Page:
Sunday, September 21, 2014
FAIRFIELD-SUISUN, CALIFORNIA
99 CENTS

Honduran families deported back to a bleak future

By
From page A10 | July 24, 2014 |

TOCOA, Honduras — Elsa Ramirez already had lost two brothers to violence in this remote Caribbean region when co-workers handling clandestine cocaine flights from South America murdered her husband four months ago.

Then the killers came looking for her.

Ramirez had seen Facebook messages and heard from relatives that mothers travelling to the United States with children would be allowed to stay if they made it across the border, so she took off for the North with her 8-year-old, Sandra, and 5-year-old Cesar, named for his dead father.

Two weeks and many thousands of miles later, a U.S. Immigration and Customs Enforcement flight brought Ramirez back to the badlands of Honduras in Colon province, still fearing her husband’s killers and now lacking a plan for survival.

“I didn’t want to come back,” she said. “I wanted to give my children a better life and I can’t do that here.”

Overwhelmed by unaccompanied minors and women with children crossing illegally, U.S. authorities have stepped up deportations back to Central America. Ramirez was one of 58 women and children who returned last week on a U.S. flight to San Pedro Sula, considered one of the most dangerous cities in the world.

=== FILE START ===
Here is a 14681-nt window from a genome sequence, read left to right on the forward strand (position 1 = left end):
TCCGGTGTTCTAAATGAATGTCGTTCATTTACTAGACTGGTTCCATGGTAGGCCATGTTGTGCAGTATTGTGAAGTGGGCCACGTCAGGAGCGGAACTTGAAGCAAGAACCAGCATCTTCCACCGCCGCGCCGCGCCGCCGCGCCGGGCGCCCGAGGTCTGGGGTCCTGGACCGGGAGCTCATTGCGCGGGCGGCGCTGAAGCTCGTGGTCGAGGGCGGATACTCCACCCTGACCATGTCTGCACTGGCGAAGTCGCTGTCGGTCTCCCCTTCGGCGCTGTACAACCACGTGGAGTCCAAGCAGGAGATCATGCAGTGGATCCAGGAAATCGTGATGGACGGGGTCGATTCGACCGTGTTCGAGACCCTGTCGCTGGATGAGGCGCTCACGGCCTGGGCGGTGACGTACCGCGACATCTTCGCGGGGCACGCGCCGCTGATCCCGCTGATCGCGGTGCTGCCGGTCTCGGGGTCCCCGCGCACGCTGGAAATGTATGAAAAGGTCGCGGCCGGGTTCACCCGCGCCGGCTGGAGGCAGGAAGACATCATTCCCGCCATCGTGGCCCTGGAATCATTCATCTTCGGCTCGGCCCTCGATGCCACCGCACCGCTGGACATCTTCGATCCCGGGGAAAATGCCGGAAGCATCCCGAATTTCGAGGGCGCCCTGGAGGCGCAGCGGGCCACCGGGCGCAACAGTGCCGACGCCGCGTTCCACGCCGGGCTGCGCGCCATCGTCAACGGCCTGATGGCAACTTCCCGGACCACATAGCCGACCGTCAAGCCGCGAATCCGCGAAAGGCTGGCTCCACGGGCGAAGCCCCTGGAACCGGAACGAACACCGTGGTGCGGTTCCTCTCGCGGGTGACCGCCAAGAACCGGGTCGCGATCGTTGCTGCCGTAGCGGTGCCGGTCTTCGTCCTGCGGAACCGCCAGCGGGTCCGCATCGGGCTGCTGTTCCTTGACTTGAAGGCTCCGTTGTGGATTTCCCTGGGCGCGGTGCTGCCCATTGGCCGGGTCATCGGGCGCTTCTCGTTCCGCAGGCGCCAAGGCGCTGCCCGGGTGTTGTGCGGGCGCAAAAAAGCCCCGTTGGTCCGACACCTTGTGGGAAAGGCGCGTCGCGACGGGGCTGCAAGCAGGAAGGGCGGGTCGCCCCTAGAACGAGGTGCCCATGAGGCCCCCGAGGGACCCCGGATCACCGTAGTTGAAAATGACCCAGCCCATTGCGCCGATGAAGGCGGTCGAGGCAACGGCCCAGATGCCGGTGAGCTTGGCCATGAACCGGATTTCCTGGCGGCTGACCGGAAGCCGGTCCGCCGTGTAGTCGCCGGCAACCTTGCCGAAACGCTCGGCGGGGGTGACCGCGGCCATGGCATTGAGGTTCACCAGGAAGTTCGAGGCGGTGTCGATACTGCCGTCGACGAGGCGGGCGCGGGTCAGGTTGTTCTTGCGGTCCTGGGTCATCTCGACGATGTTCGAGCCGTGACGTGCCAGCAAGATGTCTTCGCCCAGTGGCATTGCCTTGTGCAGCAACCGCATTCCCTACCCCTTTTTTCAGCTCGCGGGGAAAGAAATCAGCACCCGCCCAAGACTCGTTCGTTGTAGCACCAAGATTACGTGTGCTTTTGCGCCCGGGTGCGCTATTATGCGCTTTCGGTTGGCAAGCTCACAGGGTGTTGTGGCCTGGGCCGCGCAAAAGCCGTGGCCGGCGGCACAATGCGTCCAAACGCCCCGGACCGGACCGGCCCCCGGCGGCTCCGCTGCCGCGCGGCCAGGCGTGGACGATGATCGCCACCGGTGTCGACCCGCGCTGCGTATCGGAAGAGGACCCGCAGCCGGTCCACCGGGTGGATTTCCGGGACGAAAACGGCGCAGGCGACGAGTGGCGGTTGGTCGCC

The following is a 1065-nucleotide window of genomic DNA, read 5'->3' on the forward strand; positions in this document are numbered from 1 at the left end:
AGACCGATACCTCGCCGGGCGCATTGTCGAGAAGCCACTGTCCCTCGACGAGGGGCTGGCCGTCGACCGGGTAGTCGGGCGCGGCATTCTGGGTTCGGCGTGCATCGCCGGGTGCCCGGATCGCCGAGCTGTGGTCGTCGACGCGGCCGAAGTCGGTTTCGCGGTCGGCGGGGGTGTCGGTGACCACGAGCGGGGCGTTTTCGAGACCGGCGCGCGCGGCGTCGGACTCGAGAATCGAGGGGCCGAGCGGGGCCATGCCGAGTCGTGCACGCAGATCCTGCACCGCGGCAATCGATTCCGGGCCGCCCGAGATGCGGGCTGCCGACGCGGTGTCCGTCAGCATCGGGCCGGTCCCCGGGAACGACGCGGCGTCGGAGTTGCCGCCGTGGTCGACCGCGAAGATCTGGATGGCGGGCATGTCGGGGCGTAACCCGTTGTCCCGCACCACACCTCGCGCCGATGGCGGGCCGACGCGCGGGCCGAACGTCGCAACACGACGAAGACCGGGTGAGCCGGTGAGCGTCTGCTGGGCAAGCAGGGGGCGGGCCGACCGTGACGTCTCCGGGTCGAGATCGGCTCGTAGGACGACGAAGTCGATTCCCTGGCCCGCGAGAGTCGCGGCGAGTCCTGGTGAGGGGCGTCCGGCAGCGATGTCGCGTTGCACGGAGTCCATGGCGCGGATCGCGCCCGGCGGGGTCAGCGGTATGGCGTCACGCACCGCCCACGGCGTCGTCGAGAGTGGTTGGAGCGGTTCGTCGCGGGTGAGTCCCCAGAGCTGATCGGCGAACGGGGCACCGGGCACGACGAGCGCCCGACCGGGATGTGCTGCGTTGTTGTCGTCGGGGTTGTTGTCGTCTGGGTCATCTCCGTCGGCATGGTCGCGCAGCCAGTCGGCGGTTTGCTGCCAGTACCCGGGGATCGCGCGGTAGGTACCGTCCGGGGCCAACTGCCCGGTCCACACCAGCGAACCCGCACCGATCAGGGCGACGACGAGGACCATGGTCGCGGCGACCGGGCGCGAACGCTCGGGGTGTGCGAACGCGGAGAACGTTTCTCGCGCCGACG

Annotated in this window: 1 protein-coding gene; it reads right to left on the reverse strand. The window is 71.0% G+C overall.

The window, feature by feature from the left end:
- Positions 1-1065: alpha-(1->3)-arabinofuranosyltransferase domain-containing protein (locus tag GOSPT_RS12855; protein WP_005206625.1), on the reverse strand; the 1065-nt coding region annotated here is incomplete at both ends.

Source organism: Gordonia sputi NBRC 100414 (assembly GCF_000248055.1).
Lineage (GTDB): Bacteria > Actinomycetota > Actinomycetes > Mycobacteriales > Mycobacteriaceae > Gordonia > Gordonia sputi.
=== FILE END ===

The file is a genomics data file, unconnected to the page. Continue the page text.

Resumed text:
Illegal immigration of Central American families and unaccompanied children spiked this year as rumors circulated that children, and women with children, would be released in the United States. Since Oct. 1, more than 57,000 children and 55,000 people traveling as families, mostly from El Salvador, Honduras, have been arrested. The spike prompted the Obama administration to expand detention space for families and to deport them more quickly — sending with them a stern message that there are no free passes for migrants coming illegally.

On the six-hour truck journey to Tocoa, an agricultural valley dotted by mansions, Ramirez described life in a region where drug trafficking pays like nothing else. One brother was killed in a family feud and another when he went to collect on a debt. Her husband worked the cocaine flights, and once earned $4,000 in just one day. He sometimes used their modest home to store drugs.

“I was scared, because when you’re involved in that, they will do things to your family,” Ramirez said.

Colon province is the center of Honduras’ drug-trafficking operations, which span the Caribbean provinces that are among the most dangerous in a country with the world’s highest murder rate. In 2012, the DEA targeted drug trafficking through Gracias a Dios with Operation Anvil, which became controversial after two pilots and four civilians were killed. It was later suspended and the drug flights continue.

After her husband’s death, Ramirez’s in-laws took possession of their home. The 27-year-old widow was left with his motorbike, clothes and a few cellphone photos of him with his ever-present pistol.

A housewife with no prospects for work, she stayed at her mother’s home until a relative in the United States sent money for a bus trip through Mexico and for a coyote to smuggler her across the Rio Grande to Texas.

Ramirez left with her sister, Yadira, and two children on June 3, and crossed the Guatemalan border to Mexico three days later. She and the children stayed in the town of Tapachula for two weeks while Yadira worked in the border bars, drinking and dancing with the men for money. But Ramirez, an evangelical Christian who had been with her husband since age 16, refused to join her.

“I’m not accustomed to attending to men,” she said.

Eventually she left without her sister, taking the 16-hour trip to Mexico City with the two children on her lap because she couldn’t afford more than one seat.